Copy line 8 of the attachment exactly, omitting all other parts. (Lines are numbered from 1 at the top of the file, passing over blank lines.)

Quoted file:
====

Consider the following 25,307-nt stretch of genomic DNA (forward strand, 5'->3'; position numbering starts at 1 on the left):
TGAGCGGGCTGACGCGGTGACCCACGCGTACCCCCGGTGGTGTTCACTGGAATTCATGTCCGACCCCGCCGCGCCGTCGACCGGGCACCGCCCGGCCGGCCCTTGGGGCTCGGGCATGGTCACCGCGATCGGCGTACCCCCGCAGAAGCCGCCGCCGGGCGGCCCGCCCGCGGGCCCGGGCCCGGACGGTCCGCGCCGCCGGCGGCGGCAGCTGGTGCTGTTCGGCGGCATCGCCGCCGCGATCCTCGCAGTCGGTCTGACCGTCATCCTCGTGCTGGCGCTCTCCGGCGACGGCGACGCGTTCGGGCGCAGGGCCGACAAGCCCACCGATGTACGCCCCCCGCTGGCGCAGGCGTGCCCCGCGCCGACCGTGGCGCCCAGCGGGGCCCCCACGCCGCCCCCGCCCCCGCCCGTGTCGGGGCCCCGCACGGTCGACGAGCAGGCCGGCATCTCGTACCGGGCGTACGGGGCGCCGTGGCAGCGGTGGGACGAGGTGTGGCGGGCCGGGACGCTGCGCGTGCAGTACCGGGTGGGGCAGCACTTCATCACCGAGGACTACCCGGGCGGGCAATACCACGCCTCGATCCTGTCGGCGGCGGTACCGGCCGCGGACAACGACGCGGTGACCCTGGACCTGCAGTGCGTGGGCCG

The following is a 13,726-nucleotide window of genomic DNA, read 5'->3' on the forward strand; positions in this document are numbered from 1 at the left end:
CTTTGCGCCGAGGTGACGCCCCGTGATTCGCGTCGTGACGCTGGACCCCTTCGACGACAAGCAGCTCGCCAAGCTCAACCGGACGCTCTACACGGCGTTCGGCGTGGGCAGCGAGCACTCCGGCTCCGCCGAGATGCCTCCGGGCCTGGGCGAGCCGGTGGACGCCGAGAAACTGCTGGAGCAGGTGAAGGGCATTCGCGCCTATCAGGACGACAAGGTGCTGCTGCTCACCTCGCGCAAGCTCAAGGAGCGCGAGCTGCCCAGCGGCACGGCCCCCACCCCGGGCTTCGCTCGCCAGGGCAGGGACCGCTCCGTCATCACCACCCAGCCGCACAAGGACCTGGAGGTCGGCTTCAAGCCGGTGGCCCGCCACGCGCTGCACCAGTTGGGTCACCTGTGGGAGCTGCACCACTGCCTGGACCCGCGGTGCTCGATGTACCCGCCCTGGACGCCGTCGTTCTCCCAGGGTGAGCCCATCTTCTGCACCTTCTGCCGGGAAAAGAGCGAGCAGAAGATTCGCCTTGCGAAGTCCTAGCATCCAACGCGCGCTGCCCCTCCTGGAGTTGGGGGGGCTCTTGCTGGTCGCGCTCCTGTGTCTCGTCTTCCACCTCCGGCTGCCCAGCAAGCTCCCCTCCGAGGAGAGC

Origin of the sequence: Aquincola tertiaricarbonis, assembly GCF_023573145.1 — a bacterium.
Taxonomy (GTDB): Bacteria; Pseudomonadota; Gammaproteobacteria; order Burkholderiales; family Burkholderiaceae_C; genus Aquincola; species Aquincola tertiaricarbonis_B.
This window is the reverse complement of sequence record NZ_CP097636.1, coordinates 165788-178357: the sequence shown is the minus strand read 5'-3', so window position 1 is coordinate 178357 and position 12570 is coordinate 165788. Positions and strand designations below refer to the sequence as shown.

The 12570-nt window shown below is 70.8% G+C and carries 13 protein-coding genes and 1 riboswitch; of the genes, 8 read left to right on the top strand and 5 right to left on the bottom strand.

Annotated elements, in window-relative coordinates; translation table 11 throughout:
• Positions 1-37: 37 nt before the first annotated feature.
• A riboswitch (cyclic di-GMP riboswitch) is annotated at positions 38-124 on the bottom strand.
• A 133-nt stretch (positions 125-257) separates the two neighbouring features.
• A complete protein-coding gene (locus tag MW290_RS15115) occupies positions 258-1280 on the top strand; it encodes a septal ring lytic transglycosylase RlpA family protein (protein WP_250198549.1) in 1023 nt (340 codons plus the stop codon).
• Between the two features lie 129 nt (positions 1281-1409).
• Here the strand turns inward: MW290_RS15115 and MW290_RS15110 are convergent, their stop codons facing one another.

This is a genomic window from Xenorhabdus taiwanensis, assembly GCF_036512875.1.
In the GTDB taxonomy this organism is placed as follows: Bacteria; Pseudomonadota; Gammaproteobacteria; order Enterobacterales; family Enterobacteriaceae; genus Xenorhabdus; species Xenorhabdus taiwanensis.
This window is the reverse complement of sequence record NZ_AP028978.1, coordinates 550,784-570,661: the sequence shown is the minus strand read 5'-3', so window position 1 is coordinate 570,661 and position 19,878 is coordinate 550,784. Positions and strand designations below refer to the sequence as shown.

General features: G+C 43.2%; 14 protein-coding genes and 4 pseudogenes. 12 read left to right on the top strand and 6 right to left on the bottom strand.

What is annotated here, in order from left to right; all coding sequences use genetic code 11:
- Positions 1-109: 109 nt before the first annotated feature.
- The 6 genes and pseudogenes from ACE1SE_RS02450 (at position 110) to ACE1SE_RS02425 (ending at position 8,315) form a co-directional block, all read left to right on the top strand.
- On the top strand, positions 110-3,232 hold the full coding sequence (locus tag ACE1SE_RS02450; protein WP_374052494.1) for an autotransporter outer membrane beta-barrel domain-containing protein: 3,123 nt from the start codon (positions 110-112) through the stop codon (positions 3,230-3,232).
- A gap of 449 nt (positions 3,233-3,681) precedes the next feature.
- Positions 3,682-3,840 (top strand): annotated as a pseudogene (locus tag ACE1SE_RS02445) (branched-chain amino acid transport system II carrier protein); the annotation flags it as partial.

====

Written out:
The 12570-nt window shown below is 70.8% G+C and carries 13 protein-coding genes and 1 riboswitch; of the genes, 8 read left to right on the top strand and 5 right to left on the bottom strand.